one who has physical access to the console keyboard can shut the system down. To prevent this, shutdown can check to see if an authorized user  is  logged
       in  on  one of the virtual consoles. If shutdown is called with the -a argument (add this to the invocation of shutdown in /etc/inittab), it checks to see
       if the file /etc/shutdown.allow is present.  It then compares the login names in that file with the list of people that are logged in on a virtual console
       (from /var/run/utmp). Only if one of those authorized users or root is logged in, it will proceed. Otherwise it will write the message

       shutdown: no authorized users logged in

       to  the  (physical)  system  console.  The  format  of  /etc/shutdown.allow is one user name per line. Empty lines and comment lines (prefixed by a #) are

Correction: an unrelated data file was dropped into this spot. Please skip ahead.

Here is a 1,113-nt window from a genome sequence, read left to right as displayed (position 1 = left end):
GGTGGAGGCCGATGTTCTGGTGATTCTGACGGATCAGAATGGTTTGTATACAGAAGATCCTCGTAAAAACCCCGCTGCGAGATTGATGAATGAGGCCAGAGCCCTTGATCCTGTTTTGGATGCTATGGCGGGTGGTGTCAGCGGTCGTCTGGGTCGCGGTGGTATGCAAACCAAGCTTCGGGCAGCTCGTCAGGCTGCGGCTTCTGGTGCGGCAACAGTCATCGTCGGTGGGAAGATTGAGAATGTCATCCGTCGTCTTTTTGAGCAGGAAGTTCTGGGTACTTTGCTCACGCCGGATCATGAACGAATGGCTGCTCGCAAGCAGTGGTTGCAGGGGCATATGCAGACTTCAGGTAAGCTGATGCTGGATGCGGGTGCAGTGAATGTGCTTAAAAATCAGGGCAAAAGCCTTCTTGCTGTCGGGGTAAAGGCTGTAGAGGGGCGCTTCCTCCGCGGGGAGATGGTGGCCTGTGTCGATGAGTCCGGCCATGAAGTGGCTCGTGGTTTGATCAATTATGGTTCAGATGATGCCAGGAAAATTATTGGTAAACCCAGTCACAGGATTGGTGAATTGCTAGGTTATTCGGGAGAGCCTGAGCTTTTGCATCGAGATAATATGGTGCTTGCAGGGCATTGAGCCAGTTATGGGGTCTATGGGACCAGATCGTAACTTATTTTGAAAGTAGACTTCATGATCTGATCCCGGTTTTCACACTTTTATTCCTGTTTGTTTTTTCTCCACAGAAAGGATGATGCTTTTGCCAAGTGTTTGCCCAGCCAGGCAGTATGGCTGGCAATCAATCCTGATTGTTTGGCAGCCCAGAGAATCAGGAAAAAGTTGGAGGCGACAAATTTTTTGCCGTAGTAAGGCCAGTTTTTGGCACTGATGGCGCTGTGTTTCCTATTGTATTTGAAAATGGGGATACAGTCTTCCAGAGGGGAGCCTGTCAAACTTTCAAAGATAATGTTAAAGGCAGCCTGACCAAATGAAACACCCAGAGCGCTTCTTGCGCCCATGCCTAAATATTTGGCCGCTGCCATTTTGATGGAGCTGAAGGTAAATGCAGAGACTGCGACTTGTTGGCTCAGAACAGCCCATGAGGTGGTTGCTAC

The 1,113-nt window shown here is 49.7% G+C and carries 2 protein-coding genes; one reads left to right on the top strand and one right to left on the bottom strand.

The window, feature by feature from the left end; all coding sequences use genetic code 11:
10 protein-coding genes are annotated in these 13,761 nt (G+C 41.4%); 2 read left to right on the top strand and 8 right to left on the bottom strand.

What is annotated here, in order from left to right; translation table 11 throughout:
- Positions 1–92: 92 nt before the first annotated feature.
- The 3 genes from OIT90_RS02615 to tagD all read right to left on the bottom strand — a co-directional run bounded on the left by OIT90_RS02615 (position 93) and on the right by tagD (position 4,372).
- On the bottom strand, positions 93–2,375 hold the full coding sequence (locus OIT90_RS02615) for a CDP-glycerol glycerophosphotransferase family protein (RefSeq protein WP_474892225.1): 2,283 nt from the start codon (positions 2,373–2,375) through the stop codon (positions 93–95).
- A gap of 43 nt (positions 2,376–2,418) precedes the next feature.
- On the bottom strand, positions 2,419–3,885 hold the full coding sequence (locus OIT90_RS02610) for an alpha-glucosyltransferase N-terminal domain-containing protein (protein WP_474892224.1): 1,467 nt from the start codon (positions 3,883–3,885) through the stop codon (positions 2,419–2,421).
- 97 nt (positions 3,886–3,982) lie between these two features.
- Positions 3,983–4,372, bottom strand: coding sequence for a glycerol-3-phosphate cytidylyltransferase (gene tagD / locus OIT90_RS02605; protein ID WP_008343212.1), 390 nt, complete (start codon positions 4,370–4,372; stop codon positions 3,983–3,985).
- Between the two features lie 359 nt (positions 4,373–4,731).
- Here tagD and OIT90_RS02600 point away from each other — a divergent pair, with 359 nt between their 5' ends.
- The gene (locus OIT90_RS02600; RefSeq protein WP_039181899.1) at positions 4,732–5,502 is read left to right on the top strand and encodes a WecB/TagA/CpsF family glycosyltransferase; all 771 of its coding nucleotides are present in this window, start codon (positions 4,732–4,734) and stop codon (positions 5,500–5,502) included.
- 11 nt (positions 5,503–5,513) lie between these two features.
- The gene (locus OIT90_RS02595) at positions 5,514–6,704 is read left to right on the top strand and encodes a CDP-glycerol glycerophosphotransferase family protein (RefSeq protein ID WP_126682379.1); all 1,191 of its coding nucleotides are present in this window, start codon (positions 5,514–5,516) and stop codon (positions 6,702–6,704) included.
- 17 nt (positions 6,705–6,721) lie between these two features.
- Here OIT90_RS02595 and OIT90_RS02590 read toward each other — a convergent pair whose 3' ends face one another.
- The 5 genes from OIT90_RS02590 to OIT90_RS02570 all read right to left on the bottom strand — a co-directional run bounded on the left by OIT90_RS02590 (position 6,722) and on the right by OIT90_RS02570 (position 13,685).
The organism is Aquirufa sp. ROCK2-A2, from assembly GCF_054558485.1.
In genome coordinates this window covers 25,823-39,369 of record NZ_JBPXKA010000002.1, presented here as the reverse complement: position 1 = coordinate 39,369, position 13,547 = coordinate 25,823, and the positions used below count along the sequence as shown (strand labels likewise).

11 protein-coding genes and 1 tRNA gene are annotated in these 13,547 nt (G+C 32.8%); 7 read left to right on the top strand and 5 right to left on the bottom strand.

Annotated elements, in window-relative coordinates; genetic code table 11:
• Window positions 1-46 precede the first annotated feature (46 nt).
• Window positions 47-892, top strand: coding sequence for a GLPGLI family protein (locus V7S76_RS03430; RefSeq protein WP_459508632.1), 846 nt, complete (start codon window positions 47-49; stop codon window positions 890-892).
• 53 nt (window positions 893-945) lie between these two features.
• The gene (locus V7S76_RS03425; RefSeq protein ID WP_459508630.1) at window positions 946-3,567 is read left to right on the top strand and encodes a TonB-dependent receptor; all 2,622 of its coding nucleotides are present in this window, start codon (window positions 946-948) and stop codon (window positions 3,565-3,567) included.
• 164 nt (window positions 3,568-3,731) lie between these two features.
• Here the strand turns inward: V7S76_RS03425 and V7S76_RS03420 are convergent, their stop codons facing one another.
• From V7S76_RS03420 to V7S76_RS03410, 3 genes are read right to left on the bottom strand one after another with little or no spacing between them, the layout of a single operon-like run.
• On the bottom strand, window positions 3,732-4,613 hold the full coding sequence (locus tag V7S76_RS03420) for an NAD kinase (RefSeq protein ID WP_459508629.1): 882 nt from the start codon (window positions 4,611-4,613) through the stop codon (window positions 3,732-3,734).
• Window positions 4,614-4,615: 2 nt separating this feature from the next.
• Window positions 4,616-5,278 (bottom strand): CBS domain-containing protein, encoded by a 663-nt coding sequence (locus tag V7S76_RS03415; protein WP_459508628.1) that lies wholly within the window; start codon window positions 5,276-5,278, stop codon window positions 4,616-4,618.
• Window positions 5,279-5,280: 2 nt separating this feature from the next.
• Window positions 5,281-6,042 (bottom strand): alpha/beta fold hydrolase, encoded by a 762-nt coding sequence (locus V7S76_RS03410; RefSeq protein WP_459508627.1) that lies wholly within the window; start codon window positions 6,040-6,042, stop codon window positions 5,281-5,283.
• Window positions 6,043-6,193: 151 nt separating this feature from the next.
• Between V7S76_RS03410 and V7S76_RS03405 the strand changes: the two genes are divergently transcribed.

allowed. Currently there is a limit of 32 users in this file.

Since you're currently calling it without the -a flag, it's defaulting to allowing root shutdowns only.

If you want additional users to be able to run the command, configure that file and use the flag.

Why can't I execute shutdown when the permission is rwxr-xr-x?

Permission bits don't necessarily exclude access control based on a user or group.

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Calling it with -a from the commandline will make no difference: shutdown -a must still be executed with root permissions (which init supplies on control-alt-del). –  alexis Dec 4 '13 at 11:38
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protected by Michael Mrozek Dec 7 '13 at 0:02